Please use this identifier to cite or link to this item: https://hdl.handle.net/20.500.14279/3809
DC FieldValueLanguage
dc.contributor.authorKalafati, Maria-
dc.contributor.authorPapathanassoglou, Elizabeth-
dc.contributor.authorKaranikola, Maria-
dc.date.accessioned2013-02-11T08:41:20Zen
dc.date.accessioned2013-05-17T09:30:53Z-
dc.date.accessioned2015-12-09T09:43:07Z-
dc.date.available2013-02-11T08:41:20Zen
dc.date.available2013-05-17T09:30:53Z-
dc.date.available2015-12-09T09:43:07Z-
dc.date.issued2012-
dc.identifier.citationDimensions of Critical Care Nursing, 2012, vol.31, no.1, pp. 37-45en_US
dc.identifier.issn0730-4625-
dc.identifier.urihttps://hdl.handle.net/20.500.14279/3809-
dc.description.abstractSeveral studies provide evidence for the association between the quality of collaboration among intensive care unit (ICU) professionals and patients' outcomes, as well as nurses' moral distress and professional satisfaction. However, potential associations between collaboration and nurses' mental health indices have not been explored. The aim of this descriptive correlational study was to investigate the degree of satisfaction from interaction among ICU nursing personnel, as well as between ICU nursing personnel and physicians, and potential associations with ICU nursing personnel's anxiety symptoms. The sample consisted of ICU nursing personnel from 11 adult general hospitals in Greece (n = 229). Hamilton's Anxiety scale was applied for the quantitative assessment of anxiety symptoms and Stamps' Index of Work Satisfaction for the appraisal of nursing personnel's satisfaction from professional interactions. Demographic, vocational, and educational data were also recorded. Descriptive statistics were explored, and group comparisons, correlation, and regression analysis were used. The average satisfaction score from interaction among nursing personnel was moderate to high (5.3 [SD, 1.0]) and from nurse-to-physician interaction was moderate (4.0 [SD, 1.4]) (scale range, 1-7). The score of satisfaction from nurse-to-physician interaction was negatively mildly correlated with participants' (a) total anxiety score ( = ?0.160, P = .001), (b) tension ( = ?0.125, P = .015), and (c) depressive symptoms ( = ?0.148, P = .005). Weak negative correlations were detected between satisfaction from interaction among nursing personnel and participants' (a) total anxiety state ( = ?0.139, P = .003), (b) tension ( = ?0.137, P = .008), and (c) sleep disturbances ( = ? 0.150, P = .003). Overall, female respondents had higher levels of anxiety symptoms than male respondents (Mann-Whitney U, P = .007). Satisfaction from professional interaction was not a strong predictor of anxiety symptoms among ICU nursing personnel (R2 = 0.046, ?0.15). Nursing personnel in Greek ICUs seem to be satisfied with the quality of relationships among them, as well as with physicians. Despite that anxiety symptoms associate with the degree of satisfaction from professional interaction, the latter may not be a significant indicator of ICU nurses' well-being. Further qualitative research is needed to identify mediating factorsen_US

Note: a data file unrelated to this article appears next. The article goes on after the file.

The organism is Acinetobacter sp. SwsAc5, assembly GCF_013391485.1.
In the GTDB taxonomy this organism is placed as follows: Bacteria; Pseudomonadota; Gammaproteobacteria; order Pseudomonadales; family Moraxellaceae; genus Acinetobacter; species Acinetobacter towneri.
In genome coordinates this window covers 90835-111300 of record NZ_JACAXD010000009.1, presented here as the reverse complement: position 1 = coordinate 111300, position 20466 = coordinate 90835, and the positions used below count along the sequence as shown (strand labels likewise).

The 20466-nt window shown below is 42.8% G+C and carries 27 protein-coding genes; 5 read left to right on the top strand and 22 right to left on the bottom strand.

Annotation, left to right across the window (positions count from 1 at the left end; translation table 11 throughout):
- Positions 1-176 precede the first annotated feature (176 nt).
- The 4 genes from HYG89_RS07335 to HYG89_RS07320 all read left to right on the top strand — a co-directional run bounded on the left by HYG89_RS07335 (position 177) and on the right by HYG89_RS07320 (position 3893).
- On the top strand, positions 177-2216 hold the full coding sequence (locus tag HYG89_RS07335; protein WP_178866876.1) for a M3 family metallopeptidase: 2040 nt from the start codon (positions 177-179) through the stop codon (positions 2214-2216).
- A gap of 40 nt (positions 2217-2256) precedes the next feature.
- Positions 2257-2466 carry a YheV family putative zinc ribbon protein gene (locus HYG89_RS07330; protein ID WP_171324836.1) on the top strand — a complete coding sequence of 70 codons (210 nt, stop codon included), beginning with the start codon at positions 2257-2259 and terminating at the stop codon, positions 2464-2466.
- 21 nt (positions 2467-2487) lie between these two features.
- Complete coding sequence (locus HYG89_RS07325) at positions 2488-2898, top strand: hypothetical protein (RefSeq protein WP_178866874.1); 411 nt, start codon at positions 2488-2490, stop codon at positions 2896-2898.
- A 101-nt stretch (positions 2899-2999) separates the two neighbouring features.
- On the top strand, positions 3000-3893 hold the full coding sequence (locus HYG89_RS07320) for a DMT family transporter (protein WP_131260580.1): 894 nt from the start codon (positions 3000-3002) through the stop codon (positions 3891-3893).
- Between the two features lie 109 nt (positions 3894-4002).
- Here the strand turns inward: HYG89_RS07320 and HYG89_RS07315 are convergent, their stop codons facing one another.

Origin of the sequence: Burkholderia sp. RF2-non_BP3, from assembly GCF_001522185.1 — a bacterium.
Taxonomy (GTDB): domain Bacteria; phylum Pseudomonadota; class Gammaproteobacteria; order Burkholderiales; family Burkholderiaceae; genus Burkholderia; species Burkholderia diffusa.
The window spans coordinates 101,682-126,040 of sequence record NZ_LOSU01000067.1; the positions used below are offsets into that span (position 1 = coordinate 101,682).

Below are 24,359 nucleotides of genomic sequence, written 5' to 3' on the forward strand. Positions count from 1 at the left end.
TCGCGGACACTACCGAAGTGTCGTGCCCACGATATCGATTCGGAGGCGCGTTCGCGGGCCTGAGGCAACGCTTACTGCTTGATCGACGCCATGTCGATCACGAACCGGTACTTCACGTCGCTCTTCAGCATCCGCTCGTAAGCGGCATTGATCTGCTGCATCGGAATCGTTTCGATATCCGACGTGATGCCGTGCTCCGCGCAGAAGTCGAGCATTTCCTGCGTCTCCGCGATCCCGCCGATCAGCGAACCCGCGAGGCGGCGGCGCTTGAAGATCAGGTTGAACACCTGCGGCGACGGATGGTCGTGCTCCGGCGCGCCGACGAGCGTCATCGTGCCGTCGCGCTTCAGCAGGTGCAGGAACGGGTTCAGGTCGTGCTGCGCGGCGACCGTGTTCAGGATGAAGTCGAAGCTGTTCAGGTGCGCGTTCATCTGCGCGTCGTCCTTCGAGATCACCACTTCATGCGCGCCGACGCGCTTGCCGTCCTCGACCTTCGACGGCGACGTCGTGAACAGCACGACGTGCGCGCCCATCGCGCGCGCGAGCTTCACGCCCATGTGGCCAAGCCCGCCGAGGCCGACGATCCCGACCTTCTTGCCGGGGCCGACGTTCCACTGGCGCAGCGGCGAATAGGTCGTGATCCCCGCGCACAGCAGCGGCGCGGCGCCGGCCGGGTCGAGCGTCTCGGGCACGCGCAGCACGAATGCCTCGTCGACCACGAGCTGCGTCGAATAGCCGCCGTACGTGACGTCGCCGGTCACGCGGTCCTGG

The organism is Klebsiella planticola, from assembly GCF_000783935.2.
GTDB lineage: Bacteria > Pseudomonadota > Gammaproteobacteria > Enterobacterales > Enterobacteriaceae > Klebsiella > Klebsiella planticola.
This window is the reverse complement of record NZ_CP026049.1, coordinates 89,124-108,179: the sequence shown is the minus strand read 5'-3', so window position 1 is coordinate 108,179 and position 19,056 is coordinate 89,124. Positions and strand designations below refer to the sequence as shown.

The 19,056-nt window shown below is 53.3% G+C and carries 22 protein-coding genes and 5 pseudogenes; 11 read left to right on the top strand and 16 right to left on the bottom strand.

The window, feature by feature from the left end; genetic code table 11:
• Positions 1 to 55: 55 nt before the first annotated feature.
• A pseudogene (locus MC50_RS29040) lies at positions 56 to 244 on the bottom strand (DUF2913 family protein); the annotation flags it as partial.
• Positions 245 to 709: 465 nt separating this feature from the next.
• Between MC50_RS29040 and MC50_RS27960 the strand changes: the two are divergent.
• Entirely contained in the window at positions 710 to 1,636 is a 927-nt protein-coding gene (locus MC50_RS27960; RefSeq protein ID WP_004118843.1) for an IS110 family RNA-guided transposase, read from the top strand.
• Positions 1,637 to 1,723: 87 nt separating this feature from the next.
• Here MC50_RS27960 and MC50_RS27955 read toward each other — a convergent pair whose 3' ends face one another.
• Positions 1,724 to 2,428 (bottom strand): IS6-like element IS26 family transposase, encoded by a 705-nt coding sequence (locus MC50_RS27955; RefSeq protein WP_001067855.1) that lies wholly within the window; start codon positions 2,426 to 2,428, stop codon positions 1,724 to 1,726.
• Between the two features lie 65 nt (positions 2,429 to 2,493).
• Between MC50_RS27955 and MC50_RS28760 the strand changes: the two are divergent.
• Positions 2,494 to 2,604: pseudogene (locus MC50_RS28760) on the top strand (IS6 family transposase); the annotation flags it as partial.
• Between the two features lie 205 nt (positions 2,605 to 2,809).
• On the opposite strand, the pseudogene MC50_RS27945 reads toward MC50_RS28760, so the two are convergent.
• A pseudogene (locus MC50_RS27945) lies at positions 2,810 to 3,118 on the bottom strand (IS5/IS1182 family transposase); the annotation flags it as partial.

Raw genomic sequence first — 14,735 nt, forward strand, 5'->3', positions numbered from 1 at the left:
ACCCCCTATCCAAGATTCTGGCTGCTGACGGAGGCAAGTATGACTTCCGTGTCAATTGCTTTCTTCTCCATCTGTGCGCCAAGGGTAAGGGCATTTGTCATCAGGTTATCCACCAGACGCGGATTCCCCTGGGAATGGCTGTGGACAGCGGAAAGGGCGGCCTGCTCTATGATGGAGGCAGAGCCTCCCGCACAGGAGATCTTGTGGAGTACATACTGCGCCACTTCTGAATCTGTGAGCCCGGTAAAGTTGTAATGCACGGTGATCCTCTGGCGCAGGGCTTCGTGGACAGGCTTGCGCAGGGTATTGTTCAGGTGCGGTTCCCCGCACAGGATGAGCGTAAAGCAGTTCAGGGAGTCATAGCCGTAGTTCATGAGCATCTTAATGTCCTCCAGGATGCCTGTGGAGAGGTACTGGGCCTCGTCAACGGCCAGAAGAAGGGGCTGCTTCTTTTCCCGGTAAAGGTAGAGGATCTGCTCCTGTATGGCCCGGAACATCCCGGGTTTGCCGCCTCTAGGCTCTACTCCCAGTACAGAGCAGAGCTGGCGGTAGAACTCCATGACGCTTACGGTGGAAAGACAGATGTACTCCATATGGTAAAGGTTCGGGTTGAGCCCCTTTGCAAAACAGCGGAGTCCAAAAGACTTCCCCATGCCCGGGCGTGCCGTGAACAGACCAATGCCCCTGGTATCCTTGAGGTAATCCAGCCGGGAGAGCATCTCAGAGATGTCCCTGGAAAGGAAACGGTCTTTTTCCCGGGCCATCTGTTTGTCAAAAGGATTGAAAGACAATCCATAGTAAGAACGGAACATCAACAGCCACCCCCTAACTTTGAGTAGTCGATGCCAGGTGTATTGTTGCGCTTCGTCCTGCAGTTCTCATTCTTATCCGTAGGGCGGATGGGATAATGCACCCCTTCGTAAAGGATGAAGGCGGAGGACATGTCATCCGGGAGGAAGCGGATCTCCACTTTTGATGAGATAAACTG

dc.formatpdfen_US
dc.language.isoenen_US
dc.relation.ispartofDimensions of Critical Care Nursingen_US
dc.rightsCopyright © 2012 Lippincott Williamsen_US
dc.subjectCritical care nursingen_US
dc.subjectIntensive care unitsen_US
dc.subjectIntensive care nursingen_US
dc.subjectGreeceen_US
dc.subjectJob satisfactionen_US
dc.subjectSex differencesen_US
dc.subjectStress (Psychology)en_US
dc.titleExploration of the Association Between Professional Interactions and Emotional Distress of Intensive Care Unit Nursing Personnelen_US
dc.typeArticleen_US
dc.collaborationNational and Kapodistrian University of Athensen_US
dc.collaborationCyprus University of Technologyen_US
dc.subject.categoryHealth Sciencesen_US
dc.journalsSubscriptionen_US
dc.reviewpeer reviewed-
dc.countryGreeceen_US
dc.countryCyprusen_US
dc.subject.fieldMedical and Health Sciencesen_US
dc.publicationPeer Revieweden_US
dc.identifier.doi10.1097/DCC.0b013e31823a55b8en_US
dc.dept.handle123456789/118en
dc.relation.issue1en_US
dc.relation.volume31en_US
cut.common.academicyear2011-2012en_US
dc.identifier.spage37en_US
dc.identifier.epage45en_US
item.cerifentitytypePublications-
item.languageiso639-1en-
item.fulltextNo Fulltext-
item.openairecristypehttp://purl.org/coar/resource_type/c_6501-
item.openairetypearticle-
item.grantfulltextnone-
crisitem.author.deptDepartment of Nursing-
crisitem.author.deptDepartment of Nursing-
crisitem.author.facultyFaculty of Health Sciences-
crisitem.author.facultyFaculty of Health Sciences-
crisitem.author.orcid0000-0002-7439-1492-
crisitem.author.orcid0000-0003-2708-1851-
crisitem.author.parentorgFaculty of Health Sciences-
crisitem.author.parentorgFaculty of Health Sciences-
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